Brooks’ King Snake

Scientific Name Lampropelitis getula brooksi

Native To Florida especially the south

Habitat farmlands, swamps and everglades

Diet carnivores – lizards, mice, rats and other snakes (even venomous ones)

Size and Age The males will typically reach 4 to 6 feet and are slightly larger than females

Natural History

Brooks’ King snakes are a subspecies of the Florida king snake and are known for their distinctive parchment coloration. Brook’s king snakes are burrowers, and so they use their flat shovel like heads to push aside dirt and other ground debris to find shelter and look for food. Being excellent swimmers, they may hunt both on land and in the water, and when it comes to prey items, they are known to commonly feed on other snakes, including venomous snakes, which is why they are called King snakes.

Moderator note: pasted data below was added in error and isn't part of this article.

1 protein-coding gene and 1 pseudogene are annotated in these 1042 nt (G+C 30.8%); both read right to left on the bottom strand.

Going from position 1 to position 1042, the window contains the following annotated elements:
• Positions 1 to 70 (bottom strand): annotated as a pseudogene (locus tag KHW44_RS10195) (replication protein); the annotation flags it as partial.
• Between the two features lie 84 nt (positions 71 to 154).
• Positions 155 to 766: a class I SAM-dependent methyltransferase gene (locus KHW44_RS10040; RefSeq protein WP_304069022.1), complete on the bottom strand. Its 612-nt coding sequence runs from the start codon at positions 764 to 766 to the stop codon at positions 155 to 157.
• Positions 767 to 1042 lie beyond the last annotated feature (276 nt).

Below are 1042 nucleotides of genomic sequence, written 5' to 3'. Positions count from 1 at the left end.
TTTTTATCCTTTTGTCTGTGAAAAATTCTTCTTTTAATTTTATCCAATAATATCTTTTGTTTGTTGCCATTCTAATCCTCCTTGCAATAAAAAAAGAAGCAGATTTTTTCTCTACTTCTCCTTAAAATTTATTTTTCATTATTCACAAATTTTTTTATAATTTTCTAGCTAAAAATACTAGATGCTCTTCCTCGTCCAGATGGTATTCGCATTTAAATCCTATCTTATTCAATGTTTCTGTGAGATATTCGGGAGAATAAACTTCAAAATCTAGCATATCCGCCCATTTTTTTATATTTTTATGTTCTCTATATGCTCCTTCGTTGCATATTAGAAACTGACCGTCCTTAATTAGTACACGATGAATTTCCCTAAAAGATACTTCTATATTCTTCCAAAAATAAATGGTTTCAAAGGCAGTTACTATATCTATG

Least Concern

Conservation Status

Many reptiles kept as pets are not housed or fed adequately due to the owner not knowing the proper care needed to keep these animals. As a result many reptiles are turned over to rescue groups or sadly, released into the wild. If you want to have a reptile as a pet, consider getting one from a rescue centre, and ensure do your research first.

Interesting Facts

  1. They are diurnal (awake during the day) but in extreme heat will seek shelter at day and emerge at night
  2. If threatened they will hiss and shake their tails, mimicking rattlesnakes, and even use their poop to defend themselves
  3. Unlike many snakes, they do not hibernate during the winter